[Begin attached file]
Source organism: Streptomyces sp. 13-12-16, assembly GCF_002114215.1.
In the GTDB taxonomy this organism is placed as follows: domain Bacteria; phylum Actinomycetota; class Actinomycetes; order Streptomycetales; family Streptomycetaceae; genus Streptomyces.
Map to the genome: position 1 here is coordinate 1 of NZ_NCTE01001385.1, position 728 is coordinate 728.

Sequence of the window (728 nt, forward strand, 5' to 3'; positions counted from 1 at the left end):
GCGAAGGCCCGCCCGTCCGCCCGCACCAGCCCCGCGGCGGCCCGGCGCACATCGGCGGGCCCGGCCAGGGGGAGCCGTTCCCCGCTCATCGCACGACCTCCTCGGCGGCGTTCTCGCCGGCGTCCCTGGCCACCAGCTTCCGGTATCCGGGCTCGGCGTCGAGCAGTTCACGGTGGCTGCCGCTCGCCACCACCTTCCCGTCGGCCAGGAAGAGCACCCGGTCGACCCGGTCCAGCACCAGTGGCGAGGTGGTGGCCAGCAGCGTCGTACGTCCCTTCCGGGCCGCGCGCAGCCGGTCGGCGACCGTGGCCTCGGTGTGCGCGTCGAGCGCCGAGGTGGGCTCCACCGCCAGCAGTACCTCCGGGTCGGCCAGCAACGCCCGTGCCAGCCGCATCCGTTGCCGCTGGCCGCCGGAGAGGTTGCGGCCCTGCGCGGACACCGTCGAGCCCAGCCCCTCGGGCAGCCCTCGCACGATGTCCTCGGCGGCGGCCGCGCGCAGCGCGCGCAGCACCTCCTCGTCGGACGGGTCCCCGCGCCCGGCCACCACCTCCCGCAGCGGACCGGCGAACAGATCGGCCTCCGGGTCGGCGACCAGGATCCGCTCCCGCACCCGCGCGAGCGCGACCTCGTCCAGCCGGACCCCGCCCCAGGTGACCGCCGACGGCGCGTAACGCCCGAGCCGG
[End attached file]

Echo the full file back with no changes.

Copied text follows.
Source organism: Streptomyces sp. 13-12-16, assembly GCF_002114215.1.
In the GTDB taxonomy this organism is placed as follows: domain Bacteria; phylum Actinomycetota; class Actinomycetes; order Streptomycetales; family Streptomycetaceae; genus Streptomyces.
Map to the genome: position 1 here is coordinate 1 of NZ_NCTE01001385.1, position 728 is coordinate 728.

Sequence of the window (728 nt, forward strand, 5' to 3'; positions counted from 1 at the left end):
GCGAAGGCCCGCCCGTCCGCCCGCACCAGCCCCGCGGCGGCCCGGCGCACATCGGCGGGCCCGGCCAGGGGGAGCCGTTCCCCGCTCATCGCACGACCTCCTCGGCGGCGTTCTCGCCGGCGTCCCTGGCCACCAGCTTCCGGTATCCGGGCTCGGCGTCGAGCAGTTCACGGTGGCTGCCGCTCGCCACCACCTTCCCGTCGGCCAGGAAGAGCACCCGGTCGACCCGGTCCAGCACCAGTGGCGAGGTGGTGGCCAGCAGCGTCGTACGTCCCTTCCGGGCCGCGCGCAGCCGGTCGGCGACCGTGGCCTCGGTGTGCGCGTCGAGCGCCGAGGTGGGCTCCACCGCCAGCAGTACCTCCGGGTCGGCCAGCAACGCCCGTGCCAGCCGCATCCGTTGCCGCTGGCCGCCGGAGAGGTTGCGGCCCTGCGCGGACACCGTCGAGCCCAGCCCCTCGGGCAGCCCTCGCACGATGTCCTCGGCGGCGGCCGCGCGCAGCGCGCGCAGCACCTCCTCGTCGGACGGGTCCCCGCGCCCGGCCACCACCTCCCGCAGCGGACCGGCGAACAGATCGGCCTCCGGGTCGGCGACCAGGATCCGCTCCCGCACCCGCGCGAGCGCGACCTCGTCCAGCCGGACCCCGCCCCAGGTGACCGCCGACGGCGCGTAACGCCCGAGCCGG